Much Ado about Nothing

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Macmillan, 1888 - 170 pages
10 Reviews
 

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Review: Much Ado About Nothing (Folger Shakespeare Library)

User Review  - Tess - Goodreads

Even though I was originally forced to read this play it quickly became my favorite Shakespeare play. I just enjoyed it and would be completely absorbed when I was reading it. Even though the language ... Read full review

Review: Much Ado About Nothing (Folger Shakespeare Library)

User Review  - Rob - Goodreads

Beatrice. Spirited,Intellectual,wilful and volatile. While all the other principal chracters in the play turn on Hero she stands alone for her cousin without hesitation. This is my favorite woman in Shakespeare. Read full review

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Page 93 - This is some fellow, Who, having been praised for bluntness, doth affect A saucy roughness, and constrains the garb Quite from his nature : he cannot flatter, he, — An honest mind and plain, — he must speak truth ! An they will take it, so ; if not, he 's plain.
Page 19 - Friendship is constant in all other things Save in the office and affairs of love: Therefore all hearts in love use their own tongues; Let every eye negotiate for itself, And trust no agent; for beauty is a witch, Against whose charms faith melteth into blood.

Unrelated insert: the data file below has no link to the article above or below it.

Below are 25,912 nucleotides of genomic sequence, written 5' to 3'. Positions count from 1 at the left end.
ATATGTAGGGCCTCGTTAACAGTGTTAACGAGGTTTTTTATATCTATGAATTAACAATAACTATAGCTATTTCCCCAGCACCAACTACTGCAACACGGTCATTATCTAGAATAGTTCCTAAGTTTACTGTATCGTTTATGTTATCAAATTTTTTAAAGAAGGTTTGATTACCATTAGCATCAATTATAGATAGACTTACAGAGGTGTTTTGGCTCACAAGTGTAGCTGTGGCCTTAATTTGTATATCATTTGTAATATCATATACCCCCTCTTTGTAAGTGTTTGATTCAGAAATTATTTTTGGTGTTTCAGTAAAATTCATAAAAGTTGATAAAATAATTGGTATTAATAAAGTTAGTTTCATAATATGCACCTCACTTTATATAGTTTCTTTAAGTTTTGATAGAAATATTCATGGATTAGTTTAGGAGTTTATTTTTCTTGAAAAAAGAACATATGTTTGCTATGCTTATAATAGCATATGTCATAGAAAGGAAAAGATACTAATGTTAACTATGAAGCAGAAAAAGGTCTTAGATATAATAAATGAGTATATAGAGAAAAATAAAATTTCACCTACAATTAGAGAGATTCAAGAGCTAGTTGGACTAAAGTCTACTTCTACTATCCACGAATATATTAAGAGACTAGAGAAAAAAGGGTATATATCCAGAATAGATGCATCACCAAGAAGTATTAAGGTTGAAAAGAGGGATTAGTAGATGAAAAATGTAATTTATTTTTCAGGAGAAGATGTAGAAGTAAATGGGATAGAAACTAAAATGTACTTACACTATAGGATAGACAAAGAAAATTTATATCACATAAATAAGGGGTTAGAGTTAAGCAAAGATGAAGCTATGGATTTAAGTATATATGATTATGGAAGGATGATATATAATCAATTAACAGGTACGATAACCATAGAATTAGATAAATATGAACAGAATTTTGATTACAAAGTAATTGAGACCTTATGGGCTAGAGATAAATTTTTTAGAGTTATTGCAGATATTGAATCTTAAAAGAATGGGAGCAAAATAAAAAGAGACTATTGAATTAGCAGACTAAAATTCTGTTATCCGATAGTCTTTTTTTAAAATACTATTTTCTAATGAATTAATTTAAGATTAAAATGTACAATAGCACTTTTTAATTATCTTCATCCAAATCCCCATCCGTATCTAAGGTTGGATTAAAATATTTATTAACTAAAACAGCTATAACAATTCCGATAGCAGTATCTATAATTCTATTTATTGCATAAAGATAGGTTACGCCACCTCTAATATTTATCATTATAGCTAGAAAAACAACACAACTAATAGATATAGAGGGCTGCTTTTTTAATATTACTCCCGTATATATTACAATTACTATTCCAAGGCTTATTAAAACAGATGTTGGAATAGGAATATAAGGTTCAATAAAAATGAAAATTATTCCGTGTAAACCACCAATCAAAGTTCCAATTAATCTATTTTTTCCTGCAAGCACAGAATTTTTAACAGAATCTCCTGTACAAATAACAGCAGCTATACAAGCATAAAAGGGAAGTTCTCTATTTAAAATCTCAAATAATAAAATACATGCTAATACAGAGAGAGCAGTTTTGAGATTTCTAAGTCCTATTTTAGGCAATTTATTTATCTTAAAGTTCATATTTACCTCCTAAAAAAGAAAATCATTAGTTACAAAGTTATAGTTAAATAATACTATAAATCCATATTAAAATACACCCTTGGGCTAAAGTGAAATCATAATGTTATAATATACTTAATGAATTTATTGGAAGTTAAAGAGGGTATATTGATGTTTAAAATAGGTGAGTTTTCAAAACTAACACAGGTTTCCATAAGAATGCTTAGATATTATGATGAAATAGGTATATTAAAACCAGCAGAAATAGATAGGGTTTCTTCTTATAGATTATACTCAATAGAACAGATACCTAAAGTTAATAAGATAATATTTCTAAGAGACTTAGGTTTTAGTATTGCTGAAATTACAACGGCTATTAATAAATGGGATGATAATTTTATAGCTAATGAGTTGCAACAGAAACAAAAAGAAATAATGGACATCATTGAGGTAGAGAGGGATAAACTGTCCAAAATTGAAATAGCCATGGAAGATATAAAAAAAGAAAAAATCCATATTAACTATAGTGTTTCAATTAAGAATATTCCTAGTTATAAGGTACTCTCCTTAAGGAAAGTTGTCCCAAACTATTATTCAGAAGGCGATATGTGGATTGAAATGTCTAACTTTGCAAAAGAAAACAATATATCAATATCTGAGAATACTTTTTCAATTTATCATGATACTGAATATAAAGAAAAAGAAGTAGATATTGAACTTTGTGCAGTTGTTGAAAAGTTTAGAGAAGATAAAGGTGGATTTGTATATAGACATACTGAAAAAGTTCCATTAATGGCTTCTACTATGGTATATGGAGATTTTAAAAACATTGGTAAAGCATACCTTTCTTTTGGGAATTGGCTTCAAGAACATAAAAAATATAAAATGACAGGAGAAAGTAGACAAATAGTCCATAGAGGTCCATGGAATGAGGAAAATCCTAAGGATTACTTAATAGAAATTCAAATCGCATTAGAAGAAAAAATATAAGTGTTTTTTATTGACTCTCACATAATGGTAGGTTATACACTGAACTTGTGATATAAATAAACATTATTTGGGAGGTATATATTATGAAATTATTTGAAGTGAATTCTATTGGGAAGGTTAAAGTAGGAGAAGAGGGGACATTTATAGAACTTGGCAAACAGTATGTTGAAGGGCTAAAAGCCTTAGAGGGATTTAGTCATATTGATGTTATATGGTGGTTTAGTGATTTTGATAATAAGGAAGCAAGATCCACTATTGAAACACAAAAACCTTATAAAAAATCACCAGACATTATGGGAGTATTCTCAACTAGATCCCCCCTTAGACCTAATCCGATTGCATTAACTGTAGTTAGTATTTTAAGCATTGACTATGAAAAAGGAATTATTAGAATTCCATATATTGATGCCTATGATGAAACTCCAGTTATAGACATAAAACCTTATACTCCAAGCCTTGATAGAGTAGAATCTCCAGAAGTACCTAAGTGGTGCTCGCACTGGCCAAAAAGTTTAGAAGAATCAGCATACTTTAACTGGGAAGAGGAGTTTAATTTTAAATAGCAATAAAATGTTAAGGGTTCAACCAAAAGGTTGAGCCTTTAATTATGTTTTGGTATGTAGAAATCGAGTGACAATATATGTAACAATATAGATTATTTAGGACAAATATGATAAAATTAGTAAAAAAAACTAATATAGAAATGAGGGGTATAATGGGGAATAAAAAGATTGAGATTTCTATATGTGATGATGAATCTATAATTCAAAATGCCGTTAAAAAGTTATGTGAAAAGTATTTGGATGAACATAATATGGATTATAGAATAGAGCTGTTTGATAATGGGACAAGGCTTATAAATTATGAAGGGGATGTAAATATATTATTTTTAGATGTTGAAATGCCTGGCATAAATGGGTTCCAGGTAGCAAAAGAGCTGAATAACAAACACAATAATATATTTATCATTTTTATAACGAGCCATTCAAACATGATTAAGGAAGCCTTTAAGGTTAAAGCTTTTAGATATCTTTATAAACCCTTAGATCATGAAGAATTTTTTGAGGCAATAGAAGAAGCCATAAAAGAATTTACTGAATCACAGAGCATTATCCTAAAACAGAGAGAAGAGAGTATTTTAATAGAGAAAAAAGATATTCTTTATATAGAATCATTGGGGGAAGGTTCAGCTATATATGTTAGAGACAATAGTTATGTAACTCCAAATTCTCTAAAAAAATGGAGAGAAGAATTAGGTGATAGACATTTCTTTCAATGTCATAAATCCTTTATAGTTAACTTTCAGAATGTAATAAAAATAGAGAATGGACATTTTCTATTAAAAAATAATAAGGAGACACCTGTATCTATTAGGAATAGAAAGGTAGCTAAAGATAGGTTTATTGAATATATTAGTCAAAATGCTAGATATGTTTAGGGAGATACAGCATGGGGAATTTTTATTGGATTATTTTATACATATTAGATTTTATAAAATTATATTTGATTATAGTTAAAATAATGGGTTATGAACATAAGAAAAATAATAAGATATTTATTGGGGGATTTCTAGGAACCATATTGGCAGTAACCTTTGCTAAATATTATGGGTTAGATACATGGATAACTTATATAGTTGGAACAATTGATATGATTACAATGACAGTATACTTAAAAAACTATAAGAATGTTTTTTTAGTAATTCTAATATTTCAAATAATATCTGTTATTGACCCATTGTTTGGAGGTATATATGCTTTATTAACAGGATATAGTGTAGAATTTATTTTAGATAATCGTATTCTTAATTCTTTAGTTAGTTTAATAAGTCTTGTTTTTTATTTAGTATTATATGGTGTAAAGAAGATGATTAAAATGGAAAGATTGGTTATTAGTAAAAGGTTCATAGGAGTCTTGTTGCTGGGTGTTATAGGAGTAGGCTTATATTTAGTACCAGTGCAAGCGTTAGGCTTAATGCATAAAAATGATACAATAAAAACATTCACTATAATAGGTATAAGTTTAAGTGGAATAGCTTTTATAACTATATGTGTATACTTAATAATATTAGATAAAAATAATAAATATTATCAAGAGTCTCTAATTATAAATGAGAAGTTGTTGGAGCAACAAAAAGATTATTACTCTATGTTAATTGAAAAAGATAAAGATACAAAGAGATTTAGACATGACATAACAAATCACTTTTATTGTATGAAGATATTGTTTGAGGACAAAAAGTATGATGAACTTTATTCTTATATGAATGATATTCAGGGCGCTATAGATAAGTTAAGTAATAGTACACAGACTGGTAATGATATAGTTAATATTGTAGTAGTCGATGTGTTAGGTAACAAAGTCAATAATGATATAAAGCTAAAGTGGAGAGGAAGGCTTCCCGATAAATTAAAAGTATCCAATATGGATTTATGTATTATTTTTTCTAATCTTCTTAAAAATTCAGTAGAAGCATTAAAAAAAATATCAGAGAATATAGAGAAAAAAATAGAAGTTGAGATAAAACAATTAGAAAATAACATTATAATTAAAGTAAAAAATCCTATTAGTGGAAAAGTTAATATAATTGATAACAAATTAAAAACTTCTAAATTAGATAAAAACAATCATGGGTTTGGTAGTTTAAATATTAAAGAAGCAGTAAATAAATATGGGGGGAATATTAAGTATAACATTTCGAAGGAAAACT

Page 55 - The idea of her life shall sweetly creep Into his study of imagination, And every lovely organ of her life Shall come apparell'd in more precious habit, More moving-delicate and full of life, Into the eye and prospect of his soul, Than when she liv'd indeed : then shall he mourn, If ever love had interest in his liver, And wish he had not so accused her, No, though he thought his accusation true.
Page 163 - Laurence's cell Enter FRIAR LAURENCE, with a basket FRIAR LAURENCE. The grey-eyed morn smiles on the frowning night, Chequering the eastern clouds with streaks of light, And flecked darkness like a drunkard reels From forth day's path and Titan's fiery wheels.
Page 28 - Sigh no more, ladies, sigh no more, Men were deceivers ever ; One foot in sea, and one on shore ; To one thing constant never : Then sigh not so, But let them go. And be you blithe and bonny ; ' Converting all your sounds of woe Into Hey nonny, nonny.
Page 173 - Speaking generally of Macmillan's Series we may say that they approach more nearly than any other edition we know to the ideal school Shakespeare. The introductory remarks are not too much burdened with controversial matter ; the notes are abundant and to the point, scarcely any difficulty being passed over without some explanation, either by a paraphrase or by etymological and grammatical notes.

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